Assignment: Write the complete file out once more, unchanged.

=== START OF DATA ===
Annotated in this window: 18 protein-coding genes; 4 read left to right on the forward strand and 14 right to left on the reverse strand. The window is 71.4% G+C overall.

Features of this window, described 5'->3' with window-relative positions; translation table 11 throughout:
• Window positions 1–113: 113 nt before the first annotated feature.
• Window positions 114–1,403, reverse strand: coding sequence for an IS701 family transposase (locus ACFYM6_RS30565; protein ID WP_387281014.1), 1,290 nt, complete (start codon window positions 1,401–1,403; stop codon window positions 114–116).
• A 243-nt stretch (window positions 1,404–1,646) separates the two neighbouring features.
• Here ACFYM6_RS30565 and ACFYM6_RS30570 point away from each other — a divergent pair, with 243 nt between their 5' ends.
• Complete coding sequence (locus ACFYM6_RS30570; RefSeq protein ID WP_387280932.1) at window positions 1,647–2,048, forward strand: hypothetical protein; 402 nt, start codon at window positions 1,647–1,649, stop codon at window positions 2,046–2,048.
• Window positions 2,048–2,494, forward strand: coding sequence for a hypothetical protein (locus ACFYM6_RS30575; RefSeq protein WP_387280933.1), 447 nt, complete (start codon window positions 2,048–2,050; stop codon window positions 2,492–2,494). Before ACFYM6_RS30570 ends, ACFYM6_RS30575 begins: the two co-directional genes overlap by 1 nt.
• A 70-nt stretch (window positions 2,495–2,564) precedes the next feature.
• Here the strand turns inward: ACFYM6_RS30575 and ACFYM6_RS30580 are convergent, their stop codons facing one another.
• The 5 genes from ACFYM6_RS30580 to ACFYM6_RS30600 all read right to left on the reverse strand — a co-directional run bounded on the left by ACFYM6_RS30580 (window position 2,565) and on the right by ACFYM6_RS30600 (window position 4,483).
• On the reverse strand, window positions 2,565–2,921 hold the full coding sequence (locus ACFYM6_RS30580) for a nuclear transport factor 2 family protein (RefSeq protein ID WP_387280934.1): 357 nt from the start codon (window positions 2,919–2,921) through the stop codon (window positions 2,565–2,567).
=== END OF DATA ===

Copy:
Annotated in this window: 18 protein-coding genes; 4 read left to right on the forward strand and 14 right to left on the reverse strand. The window is 71.4% G+C overall.

Features of this window, described 5'->3' with window-relative positions; translation table 11 throughout:
• Window positions 1–113: 113 nt before the first annotated feature.
• Window positions 114–1,403, reverse strand: coding sequence for an IS701 family transposase (locus ACFYM6_RS30565; protein ID WP_387281014.1), 1,290 nt, complete (start codon window positions 1,401–1,403; stop codon window positions 114–116).
• A 243-nt stretch (window positions 1,404–1,646) separates the two neighbouring features.
• Here ACFYM6_RS30565 and ACFYM6_RS30570 point away from each other — a divergent pair, with 243 nt between their 5' ends.
• Complete coding sequence (locus ACFYM6_RS30570; RefSeq protein ID WP_387280932.1) at window positions 1,647–2,048, forward strand: hypothetical protein; 402 nt, start codon at window positions 1,647–1,649, stop codon at window positions 2,046–2,048.
• Window positions 2,048–2,494, forward strand: coding sequence for a hypothetical protein (locus ACFYM6_RS30575; RefSeq protein WP_387280933.1), 447 nt, complete (start codon window positions 2,048–2,050; stop codon window positions 2,492–2,494). Before ACFYM6_RS30570 ends, ACFYM6_RS30575 begins: the two co-directional genes overlap by 1 nt.
• A 70-nt stretch (window positions 2,495–2,564) precedes the next feature.
• Here the strand turns inward: ACFYM6_RS30575 and ACFYM6_RS30580 are convergent, their stop codons facing one another.
• The 5 genes from ACFYM6_RS30580 to ACFYM6_RS30600 all read right to left on the reverse strand — a co-directional run bounded on the left by ACFYM6_RS30580 (window position 2,565) and on the right by ACFYM6_RS30600 (window position 4,483).
• On the reverse strand, window positions 2,565–2,921 hold the full coding sequence (locus ACFYM6_RS30580) for a nuclear transport factor 2 family protein (RefSeq protein ID WP_387280934.1): 357 nt from the start codon (window positions 2,919–2,921) through the stop codon (window positions 2,565–2,567).